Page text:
Food and Whiskey Pairings Part 1
Frankly, we’ve heard enough about wine and food pairings. Everyone and their uncle know the general rules of pairing wines with foods. Let us tell you, folks, there’s some other tasty drinks out there that pair well with food. May we suggest… whiskey?
There isn’t a whole lot of information out there on pairing whiskey with food, so allow us to cross this unchartered territory together and explore a few possibilities.
This is the first episode in a series in which we’ll focus on a couple of simple pairings that we love around the office here at Taster’s Club. We’re going to try to choose foods that go well with a whiskey’s complex tastes and don’t overwhelm them. Also, extra points go to the foods that won’t break the bank or be too difficult to prepare. No caviar or French Ortolan allowed – sorry, guys!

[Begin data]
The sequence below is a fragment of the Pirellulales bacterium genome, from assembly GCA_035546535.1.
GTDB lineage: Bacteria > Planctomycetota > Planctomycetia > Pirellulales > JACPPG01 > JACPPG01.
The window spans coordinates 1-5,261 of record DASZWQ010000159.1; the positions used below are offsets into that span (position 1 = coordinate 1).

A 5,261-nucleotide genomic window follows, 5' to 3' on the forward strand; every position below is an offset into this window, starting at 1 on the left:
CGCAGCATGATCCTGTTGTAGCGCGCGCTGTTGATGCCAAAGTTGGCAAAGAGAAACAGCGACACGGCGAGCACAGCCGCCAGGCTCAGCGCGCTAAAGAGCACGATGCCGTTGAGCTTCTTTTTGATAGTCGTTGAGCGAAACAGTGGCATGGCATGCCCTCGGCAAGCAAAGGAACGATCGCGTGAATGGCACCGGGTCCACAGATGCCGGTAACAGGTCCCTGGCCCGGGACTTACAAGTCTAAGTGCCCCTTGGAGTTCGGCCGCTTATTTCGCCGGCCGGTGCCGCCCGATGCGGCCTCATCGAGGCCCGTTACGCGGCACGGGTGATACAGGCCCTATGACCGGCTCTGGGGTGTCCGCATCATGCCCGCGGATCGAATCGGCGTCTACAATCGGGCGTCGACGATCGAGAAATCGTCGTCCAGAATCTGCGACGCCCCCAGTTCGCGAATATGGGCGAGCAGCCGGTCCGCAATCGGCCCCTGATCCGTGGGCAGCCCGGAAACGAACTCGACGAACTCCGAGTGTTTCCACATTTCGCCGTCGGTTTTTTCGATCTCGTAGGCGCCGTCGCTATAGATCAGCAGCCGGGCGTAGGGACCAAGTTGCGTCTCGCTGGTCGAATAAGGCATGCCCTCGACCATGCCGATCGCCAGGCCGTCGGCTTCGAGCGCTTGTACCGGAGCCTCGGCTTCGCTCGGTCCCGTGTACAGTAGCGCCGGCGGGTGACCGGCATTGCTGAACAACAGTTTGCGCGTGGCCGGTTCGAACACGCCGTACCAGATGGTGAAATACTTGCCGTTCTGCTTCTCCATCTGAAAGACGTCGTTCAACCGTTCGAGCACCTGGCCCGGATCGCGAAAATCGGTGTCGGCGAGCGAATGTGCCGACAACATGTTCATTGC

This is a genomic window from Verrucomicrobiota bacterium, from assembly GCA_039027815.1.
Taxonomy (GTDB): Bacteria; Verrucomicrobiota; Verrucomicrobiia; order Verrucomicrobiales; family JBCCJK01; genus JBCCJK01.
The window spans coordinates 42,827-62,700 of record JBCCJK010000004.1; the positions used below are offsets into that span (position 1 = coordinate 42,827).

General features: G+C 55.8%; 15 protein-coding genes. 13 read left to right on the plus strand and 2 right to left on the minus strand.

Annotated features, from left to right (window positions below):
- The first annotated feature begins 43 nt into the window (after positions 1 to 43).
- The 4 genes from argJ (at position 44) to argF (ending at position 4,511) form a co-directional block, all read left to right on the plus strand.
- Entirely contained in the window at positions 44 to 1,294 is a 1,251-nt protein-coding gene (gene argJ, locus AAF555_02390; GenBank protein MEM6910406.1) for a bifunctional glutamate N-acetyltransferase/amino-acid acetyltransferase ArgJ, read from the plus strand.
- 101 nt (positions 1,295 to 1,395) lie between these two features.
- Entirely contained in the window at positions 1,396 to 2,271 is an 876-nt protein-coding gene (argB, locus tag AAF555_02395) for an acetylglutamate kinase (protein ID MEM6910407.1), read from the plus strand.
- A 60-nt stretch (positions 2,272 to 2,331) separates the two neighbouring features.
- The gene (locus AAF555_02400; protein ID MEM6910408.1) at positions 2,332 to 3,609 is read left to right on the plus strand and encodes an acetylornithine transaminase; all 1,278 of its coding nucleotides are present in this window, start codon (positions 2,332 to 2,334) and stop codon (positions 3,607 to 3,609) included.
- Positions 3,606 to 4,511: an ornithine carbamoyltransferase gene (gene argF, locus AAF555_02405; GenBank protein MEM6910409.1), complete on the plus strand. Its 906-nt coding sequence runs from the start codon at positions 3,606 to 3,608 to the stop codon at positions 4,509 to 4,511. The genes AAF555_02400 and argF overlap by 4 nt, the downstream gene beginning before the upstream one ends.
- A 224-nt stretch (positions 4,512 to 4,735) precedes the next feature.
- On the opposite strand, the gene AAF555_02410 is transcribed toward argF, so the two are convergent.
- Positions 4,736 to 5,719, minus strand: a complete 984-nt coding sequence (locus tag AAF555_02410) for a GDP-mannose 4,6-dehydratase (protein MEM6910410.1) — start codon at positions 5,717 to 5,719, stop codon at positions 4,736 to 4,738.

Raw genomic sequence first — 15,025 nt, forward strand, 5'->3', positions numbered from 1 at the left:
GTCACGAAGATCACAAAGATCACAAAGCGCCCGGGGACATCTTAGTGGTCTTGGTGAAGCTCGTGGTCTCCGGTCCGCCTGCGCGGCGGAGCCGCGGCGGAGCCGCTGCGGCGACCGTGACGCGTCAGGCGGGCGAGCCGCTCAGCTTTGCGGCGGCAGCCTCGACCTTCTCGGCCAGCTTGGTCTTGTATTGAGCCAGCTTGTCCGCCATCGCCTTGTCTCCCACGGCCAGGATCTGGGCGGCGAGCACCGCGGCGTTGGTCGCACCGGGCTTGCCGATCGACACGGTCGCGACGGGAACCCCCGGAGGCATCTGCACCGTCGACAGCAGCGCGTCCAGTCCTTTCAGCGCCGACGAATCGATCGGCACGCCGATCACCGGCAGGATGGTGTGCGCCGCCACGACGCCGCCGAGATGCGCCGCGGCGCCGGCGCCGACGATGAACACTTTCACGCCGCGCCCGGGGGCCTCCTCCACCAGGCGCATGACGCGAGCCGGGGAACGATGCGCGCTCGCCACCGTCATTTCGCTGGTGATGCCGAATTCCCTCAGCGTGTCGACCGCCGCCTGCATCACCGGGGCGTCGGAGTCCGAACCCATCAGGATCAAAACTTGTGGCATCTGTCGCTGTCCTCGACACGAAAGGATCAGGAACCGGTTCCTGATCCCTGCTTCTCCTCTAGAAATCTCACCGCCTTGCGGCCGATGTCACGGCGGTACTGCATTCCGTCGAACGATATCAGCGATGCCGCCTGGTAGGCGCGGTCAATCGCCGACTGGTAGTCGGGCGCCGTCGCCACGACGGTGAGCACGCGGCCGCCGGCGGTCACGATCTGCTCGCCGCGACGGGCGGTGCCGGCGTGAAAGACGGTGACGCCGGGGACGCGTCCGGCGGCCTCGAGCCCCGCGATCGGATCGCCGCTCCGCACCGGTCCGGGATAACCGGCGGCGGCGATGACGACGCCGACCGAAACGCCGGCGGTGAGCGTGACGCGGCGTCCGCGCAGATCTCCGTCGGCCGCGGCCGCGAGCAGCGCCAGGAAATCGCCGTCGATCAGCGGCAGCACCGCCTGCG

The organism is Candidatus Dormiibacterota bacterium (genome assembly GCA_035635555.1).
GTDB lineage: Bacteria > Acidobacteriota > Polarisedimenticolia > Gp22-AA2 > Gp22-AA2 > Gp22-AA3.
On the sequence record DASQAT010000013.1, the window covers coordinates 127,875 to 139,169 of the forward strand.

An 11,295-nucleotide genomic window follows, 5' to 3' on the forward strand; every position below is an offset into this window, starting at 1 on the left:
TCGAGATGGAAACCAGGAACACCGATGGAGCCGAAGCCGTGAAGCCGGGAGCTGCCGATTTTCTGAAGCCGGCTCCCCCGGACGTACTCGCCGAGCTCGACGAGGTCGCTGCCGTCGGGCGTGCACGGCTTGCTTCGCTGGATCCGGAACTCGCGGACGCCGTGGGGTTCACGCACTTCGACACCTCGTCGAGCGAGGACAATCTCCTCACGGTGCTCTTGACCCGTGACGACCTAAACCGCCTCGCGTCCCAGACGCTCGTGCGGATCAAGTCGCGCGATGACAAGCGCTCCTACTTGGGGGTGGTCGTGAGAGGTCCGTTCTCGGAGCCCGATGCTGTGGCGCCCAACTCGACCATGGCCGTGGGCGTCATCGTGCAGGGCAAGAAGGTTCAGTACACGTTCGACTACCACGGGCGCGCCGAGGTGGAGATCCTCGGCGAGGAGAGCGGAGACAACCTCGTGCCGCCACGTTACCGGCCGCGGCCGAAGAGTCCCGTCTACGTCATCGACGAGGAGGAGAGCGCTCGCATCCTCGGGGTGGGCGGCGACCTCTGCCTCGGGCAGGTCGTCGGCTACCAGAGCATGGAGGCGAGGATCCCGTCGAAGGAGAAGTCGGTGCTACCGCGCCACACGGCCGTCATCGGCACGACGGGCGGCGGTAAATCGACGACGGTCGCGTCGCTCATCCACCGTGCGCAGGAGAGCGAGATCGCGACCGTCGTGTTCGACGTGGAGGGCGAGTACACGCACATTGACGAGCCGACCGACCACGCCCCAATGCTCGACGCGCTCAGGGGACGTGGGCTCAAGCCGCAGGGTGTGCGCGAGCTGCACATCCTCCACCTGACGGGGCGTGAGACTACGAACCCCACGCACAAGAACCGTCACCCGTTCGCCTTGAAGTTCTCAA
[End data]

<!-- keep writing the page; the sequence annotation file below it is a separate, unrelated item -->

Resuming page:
As a tip, remember that whiskey is made from barley, the same ingredient used to make beer, so if you have guests that don’t drink the hard stuff, be sure to have some craft beers on hand to give the closest experience possible. Not a perfect substitute, but hey, we’re trying.
Do you have any whiskey pairings that you enjoy? Let us know in the comments below. Cheers!
Scotch & Cheese
For an enormous flavor punch, try pairing smoky or spicy scotch whisky, such as Laphroaig or Tallisker, with a strong cheese such as Roquefort or a Blue d’Auvergne. Likewise, you can pair a sweeter scotch whisky (such as Glenmorangie) with a softer cheese such as brie or camembert.
Oh, the possibilities!
Bourbon & Chocolate
Try using a sweet and buttery bourbon as a complement to chocolate. This is best if the chocolate is dark – the more cacao, the better. Our favorite combo is one of our favorite bourbons, Hillock Solera Aged Bourbon with Mast Brother’s Chocolate, made in Brooklyn.
Scotch & Fruit
We’ve found that something tart like apples or pears goes perfectly with a gentle speyside scotch like Balvenie. We advise to not pair with any fruits that are too acidic or contain too much citrus like oranges or kiwis – while these flavors can sometimes be found in a whiskey, pairing a whiskey directly with a strong citrus will steal the show.